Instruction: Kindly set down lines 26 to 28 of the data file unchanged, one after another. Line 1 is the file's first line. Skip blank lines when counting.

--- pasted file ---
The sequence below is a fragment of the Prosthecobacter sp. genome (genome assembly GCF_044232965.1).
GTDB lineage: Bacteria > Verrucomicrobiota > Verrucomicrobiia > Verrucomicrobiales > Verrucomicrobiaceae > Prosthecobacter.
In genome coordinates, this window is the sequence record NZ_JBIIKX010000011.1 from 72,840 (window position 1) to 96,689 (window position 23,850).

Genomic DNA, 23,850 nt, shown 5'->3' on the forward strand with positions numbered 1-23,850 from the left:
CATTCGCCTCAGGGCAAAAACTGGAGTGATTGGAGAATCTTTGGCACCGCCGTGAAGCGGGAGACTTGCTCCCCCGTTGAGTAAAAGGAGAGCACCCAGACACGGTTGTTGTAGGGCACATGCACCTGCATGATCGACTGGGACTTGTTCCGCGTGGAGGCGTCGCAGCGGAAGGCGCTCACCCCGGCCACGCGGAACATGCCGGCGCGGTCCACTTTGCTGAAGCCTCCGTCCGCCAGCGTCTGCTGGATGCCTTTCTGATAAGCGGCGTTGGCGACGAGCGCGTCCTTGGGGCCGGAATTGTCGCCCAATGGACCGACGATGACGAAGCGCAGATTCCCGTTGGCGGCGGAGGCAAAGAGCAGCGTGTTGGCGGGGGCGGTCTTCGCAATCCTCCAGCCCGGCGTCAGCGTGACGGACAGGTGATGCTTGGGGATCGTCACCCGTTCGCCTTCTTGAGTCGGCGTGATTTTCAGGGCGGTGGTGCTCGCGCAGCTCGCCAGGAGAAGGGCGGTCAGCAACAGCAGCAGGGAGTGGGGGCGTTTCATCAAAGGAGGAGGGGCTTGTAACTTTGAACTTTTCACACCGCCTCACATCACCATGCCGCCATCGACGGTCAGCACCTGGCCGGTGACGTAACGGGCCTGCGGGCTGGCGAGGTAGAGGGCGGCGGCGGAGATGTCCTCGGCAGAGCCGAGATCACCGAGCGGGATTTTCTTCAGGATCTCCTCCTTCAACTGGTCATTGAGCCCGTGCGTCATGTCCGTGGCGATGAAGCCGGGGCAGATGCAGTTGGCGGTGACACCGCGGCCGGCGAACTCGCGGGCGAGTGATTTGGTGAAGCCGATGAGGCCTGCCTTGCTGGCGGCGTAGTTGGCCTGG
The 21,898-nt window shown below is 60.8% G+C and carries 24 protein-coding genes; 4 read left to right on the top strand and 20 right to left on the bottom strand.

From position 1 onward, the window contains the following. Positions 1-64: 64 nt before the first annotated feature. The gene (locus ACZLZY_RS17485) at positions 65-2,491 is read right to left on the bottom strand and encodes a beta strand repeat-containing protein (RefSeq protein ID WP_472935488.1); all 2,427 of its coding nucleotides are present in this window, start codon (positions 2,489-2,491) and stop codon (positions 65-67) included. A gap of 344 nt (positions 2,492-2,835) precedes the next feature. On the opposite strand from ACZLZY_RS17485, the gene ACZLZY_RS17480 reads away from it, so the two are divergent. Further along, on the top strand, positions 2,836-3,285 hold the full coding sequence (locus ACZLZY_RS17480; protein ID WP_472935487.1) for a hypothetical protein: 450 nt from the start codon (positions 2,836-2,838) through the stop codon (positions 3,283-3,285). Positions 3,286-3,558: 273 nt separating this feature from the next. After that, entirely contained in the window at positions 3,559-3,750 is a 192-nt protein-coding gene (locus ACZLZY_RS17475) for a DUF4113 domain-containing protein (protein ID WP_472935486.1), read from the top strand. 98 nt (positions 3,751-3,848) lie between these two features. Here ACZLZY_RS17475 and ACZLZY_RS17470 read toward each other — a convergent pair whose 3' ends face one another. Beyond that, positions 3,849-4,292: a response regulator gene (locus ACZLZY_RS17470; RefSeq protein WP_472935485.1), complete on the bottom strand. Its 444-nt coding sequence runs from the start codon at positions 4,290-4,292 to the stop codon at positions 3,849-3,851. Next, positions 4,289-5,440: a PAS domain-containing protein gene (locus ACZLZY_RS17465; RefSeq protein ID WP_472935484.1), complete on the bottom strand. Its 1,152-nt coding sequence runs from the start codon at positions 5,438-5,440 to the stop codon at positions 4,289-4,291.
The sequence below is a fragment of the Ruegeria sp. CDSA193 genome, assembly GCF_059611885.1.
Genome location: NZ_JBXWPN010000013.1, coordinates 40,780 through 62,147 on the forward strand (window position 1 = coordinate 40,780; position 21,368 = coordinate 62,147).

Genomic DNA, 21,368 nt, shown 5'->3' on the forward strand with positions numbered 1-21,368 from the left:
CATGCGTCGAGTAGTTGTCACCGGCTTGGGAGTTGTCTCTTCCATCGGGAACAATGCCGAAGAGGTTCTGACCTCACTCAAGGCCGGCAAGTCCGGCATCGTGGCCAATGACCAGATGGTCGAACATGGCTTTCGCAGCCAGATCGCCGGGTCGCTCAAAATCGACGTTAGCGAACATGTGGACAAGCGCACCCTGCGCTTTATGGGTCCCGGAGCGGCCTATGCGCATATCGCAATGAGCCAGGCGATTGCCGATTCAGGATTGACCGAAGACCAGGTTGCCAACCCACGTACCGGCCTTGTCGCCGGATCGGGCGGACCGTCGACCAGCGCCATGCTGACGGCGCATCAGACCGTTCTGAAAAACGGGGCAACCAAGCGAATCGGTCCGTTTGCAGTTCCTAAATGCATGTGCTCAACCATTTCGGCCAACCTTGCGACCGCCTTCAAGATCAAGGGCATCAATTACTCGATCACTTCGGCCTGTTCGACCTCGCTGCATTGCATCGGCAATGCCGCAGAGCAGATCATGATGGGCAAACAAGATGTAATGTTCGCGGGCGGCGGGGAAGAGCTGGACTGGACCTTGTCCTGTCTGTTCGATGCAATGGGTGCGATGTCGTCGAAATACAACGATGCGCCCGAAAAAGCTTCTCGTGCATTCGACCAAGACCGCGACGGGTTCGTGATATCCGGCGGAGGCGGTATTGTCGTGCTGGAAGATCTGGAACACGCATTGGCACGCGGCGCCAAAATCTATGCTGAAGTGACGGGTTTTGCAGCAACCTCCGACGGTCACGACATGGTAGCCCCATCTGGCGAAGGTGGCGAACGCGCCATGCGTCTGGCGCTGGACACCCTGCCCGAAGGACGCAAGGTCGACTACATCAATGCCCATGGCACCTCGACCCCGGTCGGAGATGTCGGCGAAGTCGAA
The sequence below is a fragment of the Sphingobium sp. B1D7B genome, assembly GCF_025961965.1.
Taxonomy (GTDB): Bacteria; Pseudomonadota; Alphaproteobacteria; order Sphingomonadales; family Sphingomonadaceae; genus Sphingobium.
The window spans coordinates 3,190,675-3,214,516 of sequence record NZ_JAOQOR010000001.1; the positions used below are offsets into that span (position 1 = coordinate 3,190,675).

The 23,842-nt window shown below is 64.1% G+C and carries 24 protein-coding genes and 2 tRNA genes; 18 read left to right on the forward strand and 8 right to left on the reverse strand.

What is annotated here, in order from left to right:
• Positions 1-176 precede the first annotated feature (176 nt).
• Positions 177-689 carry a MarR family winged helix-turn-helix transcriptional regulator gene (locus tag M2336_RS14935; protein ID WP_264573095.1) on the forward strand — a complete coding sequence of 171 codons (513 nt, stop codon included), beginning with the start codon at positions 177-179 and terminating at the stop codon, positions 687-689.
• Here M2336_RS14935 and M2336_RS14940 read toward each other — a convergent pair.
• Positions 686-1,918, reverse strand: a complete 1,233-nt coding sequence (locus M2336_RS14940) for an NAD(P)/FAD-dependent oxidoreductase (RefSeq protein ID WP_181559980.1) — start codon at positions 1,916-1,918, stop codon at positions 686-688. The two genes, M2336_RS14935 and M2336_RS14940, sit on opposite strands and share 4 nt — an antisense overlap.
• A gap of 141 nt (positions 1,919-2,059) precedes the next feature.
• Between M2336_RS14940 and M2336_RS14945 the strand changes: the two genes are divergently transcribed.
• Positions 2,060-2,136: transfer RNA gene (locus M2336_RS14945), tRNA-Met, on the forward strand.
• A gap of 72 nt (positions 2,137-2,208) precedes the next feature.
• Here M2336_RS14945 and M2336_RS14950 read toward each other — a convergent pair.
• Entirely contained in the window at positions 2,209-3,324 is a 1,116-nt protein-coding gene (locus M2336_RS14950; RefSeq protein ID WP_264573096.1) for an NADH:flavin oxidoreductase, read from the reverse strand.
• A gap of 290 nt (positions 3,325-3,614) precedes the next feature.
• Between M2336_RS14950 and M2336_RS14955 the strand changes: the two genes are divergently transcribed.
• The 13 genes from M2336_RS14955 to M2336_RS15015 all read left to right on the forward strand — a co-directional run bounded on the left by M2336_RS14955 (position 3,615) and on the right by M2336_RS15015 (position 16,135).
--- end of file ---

• Entirely contained in the window at positions 2,209-3,324 is a 1,116-nt protein-coding gene (locus M2336_RS14950; RefSeq protein ID WP_264573096.1) for an NADH:flavin oxidoreductase, read from the reverse strand.
• A gap of 290 nt (positions 3,325-3,614) precedes the next feature.
• Between M2336_RS14950 and M2336_RS14955 the strand changes: the two genes are divergently transcribed.